The association between the COVID-19 pandemic and postpartum care provision

AUTHOR(S)
Allie Sakowicz; Chloe N. Matovina; Sidney K. Imeroni (et al.)

Published: August 2021   Journal: American Journal of Obstetrics & Gynecology MFM

The COVID-19 pandemic led to a rapid transformation of the healthcare system in order to mitigate viral exposure. In the perinatal context, one change included altering the prenatal visit cadence and utilizing more telehealth methods. Whether this approach had inadvertent negative implications for postpartum care, including postpartum depression screening and contraceptive utilization, is unknown. To examine whether preventative health service utilization, including postpartum depression screening and contraceptive utilization, differed during the COVID-19 pandemic as compared to a pre-pandemic period.

The digital divide between high school students in Colombia

AUTHOR(S)
Frederick Andrés Mendoza-Lozano; Jose Wilmar Quintero-Peña; Jose Felix García-Rodríguez

Published: August 2021   Journal: Telecommunications Policy
By extracting information from Saber 11 Tests taken by high school students close to finishing that educational period in Colombia, the digital divide evolution over time and its determinants are analyzed using a probabilistic model and the calculation of georeferenced concentration indexes. The topic is relevant as previous studies have shown a positive relationship between access to ICTs (Information and Communication Technologies), educational achievement, and economic growth.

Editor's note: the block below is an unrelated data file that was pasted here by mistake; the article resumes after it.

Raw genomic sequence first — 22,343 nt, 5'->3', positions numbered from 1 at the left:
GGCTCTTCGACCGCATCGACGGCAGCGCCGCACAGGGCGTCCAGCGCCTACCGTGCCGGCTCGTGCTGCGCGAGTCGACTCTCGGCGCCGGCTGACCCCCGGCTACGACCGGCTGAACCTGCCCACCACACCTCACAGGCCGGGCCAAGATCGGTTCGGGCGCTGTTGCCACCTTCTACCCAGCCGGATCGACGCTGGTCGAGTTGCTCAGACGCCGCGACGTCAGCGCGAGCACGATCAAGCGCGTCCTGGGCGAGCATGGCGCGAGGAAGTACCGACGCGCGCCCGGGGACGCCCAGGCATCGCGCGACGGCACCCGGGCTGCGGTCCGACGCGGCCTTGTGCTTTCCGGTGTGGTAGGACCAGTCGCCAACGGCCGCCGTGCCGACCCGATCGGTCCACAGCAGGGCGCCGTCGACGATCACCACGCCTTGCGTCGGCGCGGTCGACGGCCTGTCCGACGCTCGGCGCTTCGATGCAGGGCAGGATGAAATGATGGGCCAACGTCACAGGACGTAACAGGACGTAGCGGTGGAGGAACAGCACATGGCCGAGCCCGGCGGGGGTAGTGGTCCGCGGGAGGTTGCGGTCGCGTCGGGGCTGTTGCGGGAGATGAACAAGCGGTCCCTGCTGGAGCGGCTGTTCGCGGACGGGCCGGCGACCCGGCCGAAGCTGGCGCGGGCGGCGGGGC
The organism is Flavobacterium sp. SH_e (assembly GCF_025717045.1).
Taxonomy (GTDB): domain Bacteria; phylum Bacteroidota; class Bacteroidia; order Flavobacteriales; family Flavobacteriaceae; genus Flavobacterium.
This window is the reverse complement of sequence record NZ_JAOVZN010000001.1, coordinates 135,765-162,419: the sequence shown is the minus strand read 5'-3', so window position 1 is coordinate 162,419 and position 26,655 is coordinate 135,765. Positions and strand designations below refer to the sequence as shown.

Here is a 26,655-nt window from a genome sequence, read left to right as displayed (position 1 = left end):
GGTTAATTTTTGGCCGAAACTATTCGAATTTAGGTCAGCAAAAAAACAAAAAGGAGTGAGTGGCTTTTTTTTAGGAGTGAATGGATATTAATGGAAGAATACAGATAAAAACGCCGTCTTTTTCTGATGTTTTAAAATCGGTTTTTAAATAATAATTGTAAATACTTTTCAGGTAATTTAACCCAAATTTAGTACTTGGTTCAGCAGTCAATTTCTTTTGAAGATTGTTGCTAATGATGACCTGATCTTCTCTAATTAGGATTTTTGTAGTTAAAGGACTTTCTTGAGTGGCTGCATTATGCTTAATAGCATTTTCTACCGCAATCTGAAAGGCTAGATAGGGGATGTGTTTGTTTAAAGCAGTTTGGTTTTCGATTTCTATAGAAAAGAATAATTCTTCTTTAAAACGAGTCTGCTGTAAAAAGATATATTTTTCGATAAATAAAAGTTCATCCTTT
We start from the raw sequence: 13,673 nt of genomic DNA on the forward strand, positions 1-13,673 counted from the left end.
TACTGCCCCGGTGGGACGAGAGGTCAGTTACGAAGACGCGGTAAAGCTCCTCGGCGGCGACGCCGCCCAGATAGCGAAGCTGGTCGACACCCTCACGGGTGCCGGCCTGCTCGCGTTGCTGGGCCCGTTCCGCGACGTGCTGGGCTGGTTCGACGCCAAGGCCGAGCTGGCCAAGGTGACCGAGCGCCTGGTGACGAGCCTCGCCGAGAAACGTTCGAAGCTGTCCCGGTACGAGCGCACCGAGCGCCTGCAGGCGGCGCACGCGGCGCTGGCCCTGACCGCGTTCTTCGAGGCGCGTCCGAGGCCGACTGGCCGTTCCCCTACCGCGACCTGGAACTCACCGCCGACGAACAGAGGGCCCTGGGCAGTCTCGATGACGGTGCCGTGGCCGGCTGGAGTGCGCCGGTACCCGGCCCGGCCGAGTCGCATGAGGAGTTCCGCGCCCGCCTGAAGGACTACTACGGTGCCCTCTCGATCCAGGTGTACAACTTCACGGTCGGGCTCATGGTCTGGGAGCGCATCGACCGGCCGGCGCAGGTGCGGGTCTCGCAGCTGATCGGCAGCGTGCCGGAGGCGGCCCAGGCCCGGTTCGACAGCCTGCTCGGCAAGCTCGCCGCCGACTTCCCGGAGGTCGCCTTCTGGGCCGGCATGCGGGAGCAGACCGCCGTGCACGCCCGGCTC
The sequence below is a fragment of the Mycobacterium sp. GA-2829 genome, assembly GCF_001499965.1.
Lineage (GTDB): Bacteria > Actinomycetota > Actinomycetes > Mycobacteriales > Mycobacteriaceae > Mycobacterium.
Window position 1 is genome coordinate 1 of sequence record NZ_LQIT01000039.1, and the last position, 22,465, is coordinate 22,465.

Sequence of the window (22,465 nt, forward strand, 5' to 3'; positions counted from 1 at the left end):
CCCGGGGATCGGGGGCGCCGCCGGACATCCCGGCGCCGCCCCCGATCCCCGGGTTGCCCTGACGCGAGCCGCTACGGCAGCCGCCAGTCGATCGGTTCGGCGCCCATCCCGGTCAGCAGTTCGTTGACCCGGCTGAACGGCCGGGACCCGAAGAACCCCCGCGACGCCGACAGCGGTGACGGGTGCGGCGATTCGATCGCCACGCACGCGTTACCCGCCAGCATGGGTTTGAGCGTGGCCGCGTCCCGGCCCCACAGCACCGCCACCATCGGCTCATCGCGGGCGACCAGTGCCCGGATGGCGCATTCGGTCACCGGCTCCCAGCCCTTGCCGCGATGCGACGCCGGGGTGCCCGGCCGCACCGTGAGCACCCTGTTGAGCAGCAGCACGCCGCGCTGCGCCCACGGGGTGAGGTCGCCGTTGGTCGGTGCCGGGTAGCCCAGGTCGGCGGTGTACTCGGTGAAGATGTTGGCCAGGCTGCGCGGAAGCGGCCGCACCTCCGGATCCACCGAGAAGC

Growth assessment of children during the COVID-19 pandemic—Can we rely on parental measurements?

AUTHOR(S)
Ariel Tenenbaum; Noa Shefer-Averbuch; Liora Lazar (et al.)

Published: July 2021   Journal: Acta Paediatrica

The COVID-19 pandemic prompted the rapid development of remote medical services. During lockdown periods, children's growth data were obtained from parents’ home assessments. This study aimed to assess the accuracy of home height and weight measurements and analyse their utility in clinical decision-making. A retrospective, single-centre observational study. Children aged 3–18 years were measured for weight and height at home using guidance provided to parents on proper measurements techniques before subsequent professional re-evaluation at our endocrine institution clinic. The two sets of measurements were compared and analysed according to various clinical parameters.

Pain management in children during the COVID-19 pandemic

AUTHOR(S)
Patricia A. Richardson; Anjana Kundu

Published: July 2021   Journal: Current Anesthesiology Reports
For many children, the SARS-CoV-2 pandemic has impacted the experience and treatment of their pain. This narrative review draws from the pain literature and emerging findings from COVID-19 research to highlight potentially meaningful directions for clinical consideration and empirical inquiry in the months and years to come. COVID-19 has been linked to diffuse acute pains as well as chronic pain sequelae. Contextual factors known to increase vulnerability for pain and associated functional disability have been exacerbated during the pandemic. Beyond these salient concerns has been the remarkable resilience demonstrated by patients and providers as healthcare systems have sought to harness creativity and innovative digital solutions to support optimal child wellbeing throughout this crisis.
Parent and adolescent perspectives on the impact of COVID on the care of seriously ill children

AUTHOR(S)
Leah J. Beight; Gabrielle Helton; Madeline Avery (et al.)